Dilation & Curettage (D&C)
A surgical procedure in which the cervix is dilated (expanded) so that the uterine lining can be scraped with a curette (spoon-shaped instrument) to remove abnormal tissue or remnants from a miscarriage.
General Fertility-Related Terms
Polycystic Ovary Syndrome (PCOS)
A common endocrine disorder that causes hormonal imbalances in women of reproductive age. It can lead to dysfunctional ovulation, fertility issues, weight gain, insulin resistance (pre-diabetes) and an increase in the male hormone, testosterone.
Diminished Ovarian Reserve (DOR)
A condition in which the ovaries lose their normal reproductive potential, leading to reduced fertility and an increase in trouble getting pregnant due to a loss of quality and/or quantity eggs available for fertilization. 10-30% of patients presenting to doctors with infertility struggle with DOR.
Luteinizing Hormone (LH)
A hormone produced and released by the pituitary gland. In women, it is responsible for ovulation and the maintenance of the corpus luteum. In men, it stimulates testosterone production and is important in the production of sperm cells.
Luteal Phase Deficiency (LPD)
Also called luteal phase defect, LPD is a deficiency of progesterone in the second half of the menstrual cycle which can lead to issues conceiving. Treatment involves supplementation with progesterone and other measures.
Want to learn even more? Explore RESOLVE's Fertility Acronyms dictionary!
5 Tips for Your Next Appointment
It can be overwhelming being bombarded with new words, treatment options, and terminology during an appointment. Here are some ways to make your next appointment a little more efficient and manageable.
- Take a notepad with you to jot down answers or follow-up questions
- Prepare ahead of time and bring a list of questions with you
- Ask your doctor to slow down or repeat something if needed
- Have someone you trust attend the appointment with you
- Email or call your Care Team after the appointment for further clarification
Take this to your next appointment!
Still feeling confused?
Don't be afraid to reach out to your Care Team at any time for clarification or ask your doctor to repeat or define terms you don't understand. Your team wants you to feel confident and comfortable with the information you're receiving. And you deserve to feel as empowered and confident as possible!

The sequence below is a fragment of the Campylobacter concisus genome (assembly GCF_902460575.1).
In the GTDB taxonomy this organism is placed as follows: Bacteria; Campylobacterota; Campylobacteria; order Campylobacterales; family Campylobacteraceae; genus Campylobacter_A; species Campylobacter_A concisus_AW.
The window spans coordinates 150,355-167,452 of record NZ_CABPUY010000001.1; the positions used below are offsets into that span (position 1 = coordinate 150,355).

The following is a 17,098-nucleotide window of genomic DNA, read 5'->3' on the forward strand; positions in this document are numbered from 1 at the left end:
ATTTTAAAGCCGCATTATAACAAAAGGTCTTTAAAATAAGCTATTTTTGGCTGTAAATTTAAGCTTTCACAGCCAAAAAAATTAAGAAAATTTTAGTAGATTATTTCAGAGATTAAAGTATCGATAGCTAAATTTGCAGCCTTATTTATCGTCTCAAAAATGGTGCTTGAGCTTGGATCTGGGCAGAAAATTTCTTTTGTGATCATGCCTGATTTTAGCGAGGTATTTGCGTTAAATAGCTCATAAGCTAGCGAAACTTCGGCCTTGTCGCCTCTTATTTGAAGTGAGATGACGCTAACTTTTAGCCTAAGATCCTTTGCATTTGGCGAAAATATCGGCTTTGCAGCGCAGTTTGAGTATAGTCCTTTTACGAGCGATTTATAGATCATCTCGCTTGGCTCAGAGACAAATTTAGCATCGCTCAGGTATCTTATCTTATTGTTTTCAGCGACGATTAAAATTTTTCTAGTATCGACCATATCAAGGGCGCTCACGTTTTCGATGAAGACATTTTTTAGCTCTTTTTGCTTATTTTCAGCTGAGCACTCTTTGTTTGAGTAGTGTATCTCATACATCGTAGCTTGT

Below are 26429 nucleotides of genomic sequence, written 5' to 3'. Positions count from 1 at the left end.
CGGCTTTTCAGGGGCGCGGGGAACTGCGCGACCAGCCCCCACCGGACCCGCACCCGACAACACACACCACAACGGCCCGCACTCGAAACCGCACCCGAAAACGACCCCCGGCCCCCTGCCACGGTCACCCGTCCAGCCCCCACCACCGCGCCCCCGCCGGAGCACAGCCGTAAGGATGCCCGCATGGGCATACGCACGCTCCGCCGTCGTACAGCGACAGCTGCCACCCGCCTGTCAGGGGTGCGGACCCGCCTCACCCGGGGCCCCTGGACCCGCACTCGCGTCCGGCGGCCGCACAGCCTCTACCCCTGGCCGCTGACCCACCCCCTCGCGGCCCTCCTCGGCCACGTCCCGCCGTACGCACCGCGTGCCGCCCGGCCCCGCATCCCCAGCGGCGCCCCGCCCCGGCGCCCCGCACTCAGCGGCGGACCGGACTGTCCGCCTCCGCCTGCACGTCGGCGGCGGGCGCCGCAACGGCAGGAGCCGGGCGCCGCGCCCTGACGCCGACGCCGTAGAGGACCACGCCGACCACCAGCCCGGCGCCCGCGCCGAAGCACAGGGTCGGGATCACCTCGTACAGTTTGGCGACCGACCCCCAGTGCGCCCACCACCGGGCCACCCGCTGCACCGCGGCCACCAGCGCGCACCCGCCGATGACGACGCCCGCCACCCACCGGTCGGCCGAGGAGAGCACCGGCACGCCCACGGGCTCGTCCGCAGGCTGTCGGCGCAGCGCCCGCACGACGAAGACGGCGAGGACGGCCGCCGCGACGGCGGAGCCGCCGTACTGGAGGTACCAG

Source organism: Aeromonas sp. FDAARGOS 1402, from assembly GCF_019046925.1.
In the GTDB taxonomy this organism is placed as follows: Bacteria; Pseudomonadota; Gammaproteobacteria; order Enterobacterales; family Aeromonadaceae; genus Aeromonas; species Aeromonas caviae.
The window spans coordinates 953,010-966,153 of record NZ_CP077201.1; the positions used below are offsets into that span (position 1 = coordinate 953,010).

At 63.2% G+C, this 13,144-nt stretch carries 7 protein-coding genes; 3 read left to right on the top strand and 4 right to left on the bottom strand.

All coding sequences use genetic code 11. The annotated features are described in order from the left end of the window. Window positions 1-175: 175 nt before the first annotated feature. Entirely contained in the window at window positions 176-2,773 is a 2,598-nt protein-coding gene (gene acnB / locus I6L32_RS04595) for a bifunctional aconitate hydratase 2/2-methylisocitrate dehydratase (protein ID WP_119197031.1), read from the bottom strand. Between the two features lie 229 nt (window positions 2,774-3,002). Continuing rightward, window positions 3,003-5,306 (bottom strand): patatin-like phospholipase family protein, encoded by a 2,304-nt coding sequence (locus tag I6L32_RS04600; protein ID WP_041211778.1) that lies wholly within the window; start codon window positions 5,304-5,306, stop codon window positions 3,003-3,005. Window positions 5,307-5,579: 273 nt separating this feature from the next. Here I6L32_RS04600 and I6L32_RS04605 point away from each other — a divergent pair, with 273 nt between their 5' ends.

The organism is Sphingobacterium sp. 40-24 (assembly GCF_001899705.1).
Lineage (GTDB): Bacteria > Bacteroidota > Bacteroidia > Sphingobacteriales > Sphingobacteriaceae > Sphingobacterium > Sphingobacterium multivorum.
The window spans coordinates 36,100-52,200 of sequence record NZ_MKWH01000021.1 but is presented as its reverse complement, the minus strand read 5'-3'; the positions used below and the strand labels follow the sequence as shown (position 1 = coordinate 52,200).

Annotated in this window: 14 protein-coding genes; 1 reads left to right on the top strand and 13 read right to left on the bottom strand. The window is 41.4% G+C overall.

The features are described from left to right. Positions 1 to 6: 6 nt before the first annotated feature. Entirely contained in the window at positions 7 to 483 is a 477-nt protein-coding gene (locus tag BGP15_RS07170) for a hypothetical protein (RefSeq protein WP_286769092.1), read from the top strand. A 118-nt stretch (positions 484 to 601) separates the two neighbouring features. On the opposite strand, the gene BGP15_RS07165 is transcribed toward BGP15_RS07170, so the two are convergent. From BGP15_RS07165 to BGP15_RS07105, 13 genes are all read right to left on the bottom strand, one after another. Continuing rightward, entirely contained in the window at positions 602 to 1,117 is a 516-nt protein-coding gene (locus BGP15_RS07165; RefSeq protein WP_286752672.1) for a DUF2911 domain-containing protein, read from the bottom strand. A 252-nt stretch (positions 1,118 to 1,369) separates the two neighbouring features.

As you move through your fertility journey, you'll become more and more knowledgable, learning more terms, abbreviations and acronyms as you go. While no one wants to be a pro when it comes to infertility (let's be honest - no one even wants to have to learn what these terms mean), becoming familiar with all of this information can help you feel more in control and prepared.
Looking for more support? Illume Fertility offers free, one-on-one fertility support via our Patient Advocate, Lisa Rosenthal, who is a former fertility patient herself. If you're having a difficult time communicating with your Care Team, have concerns about your treatment or are experiencing other challenges, reach out to Lisa at (203) 240-6122 or email email@example.com.
Explore our extensive collection of articles, videos, eBooks, patient stories and more:
Sierra Dehmler is Illume Fertility’s Content Marketing Manager - and also a fertility patient herself. Combining empathy gained on her personal journey with her professional experience in marketing and content creation, she aims to empower and support other fertility patients by demystifying the fertility treatment process.